Pot, weed, ganja – it all refers to a magical plant that stoners praise known as marijuana. It has two primary functions: part of the plant can be turned into hemp which in turn can be made into fabric, and part of it can be smoked. For potheads, it’s the latter function that is of interest.

“Some people smoke because the people they want to be with smoke,” explains Dr. Kris Gerhardt, a Leadership professor who teaches psychology. “If you want to involve yourself in a social group, you have to make yourself more like that group.” To put it simply, many users begin their affair with marijuana because of a desire to fit in.

“I started because friends started,” says “Thomas,” a first-year Criminology student.

“Everyone was doing it.”

But not all students started because of peer pressure.

“Somebody I trusted offered me the opportunity, I evaluated it, and I tried it,” says “Jacob,” a second-year Contemporary Studies student. “Socially, it’s something to do at a party. When you got nothing to do, it makes almost anything feel like something.”

But marijuana, unlike nicotine or alcohol, seems to be difficult to become addicted to, at least from a chemical standpoint.

“As far as marijuana being addictive, it certainly seems far less addictive then smoking tobacco,” says Dr. James LeClair, the program coordinator of the Health Studies. “Some people could grow dependent for its anxiety mitigating effects, but that has more to do with an ‘addiction’ to the relief of the anxiety.”

As with inhaling smoke from any recreational substance, like marijuana or a tobacco cigarette, there are associated respiratory problems, though experts are still debating how harmful marijuana smoke actually is. A 2007 study from New Zealand’s Medical Research Institute suggests that while pot smokers do not have any significant increased risk of developing a chronic respiratory illness like emphysema, a marijuana joint blocks the flow of air to the lungs as much as smoking five tobacco cigarettes. A 2003 study demonstrates that long-term marijuana smokers actually have a lower rate of chronic respiratory illness – something that the author suggests might be a result of differences in regular marijuana use versus regular tobacco use. While a regular cigarette smoker may puff every few hours, the typical regular marijuana user inhales less smoke less often.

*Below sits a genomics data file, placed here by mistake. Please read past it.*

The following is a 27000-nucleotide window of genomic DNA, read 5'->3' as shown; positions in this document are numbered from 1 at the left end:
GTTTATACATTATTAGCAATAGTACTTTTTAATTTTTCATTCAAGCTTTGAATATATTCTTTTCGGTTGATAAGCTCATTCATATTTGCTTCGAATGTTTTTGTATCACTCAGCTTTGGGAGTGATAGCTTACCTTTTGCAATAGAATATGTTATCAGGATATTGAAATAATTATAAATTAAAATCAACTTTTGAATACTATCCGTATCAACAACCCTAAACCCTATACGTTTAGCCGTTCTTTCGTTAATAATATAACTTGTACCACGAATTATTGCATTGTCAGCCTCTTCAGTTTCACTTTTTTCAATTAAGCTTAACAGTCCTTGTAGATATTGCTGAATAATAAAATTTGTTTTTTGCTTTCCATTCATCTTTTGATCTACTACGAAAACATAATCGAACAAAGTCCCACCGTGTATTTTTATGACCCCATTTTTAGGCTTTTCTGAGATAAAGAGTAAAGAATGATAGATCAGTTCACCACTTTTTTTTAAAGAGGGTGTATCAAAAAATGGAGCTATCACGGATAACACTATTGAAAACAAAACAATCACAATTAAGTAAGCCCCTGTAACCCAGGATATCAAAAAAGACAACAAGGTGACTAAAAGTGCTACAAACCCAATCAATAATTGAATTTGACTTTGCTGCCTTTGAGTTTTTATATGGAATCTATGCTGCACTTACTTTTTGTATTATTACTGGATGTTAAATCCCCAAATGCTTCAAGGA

“I usually smoke at least once a day,” says Jacob. “It’s just part of my day.”

Some would argue smoking marijuana is part of university/college student culture. Students are supposed to study and work hard, but at that point in a person’s life, they’re also supposed to go try new things that they’ll talk about later in life.

Others see it as enhancing one’s life experience, and whatever they may choose to do in that space and time.

“It’s like being in a fort as a kid,” says Jacob. “Everything you do in that fort is fun no matter what it is.”

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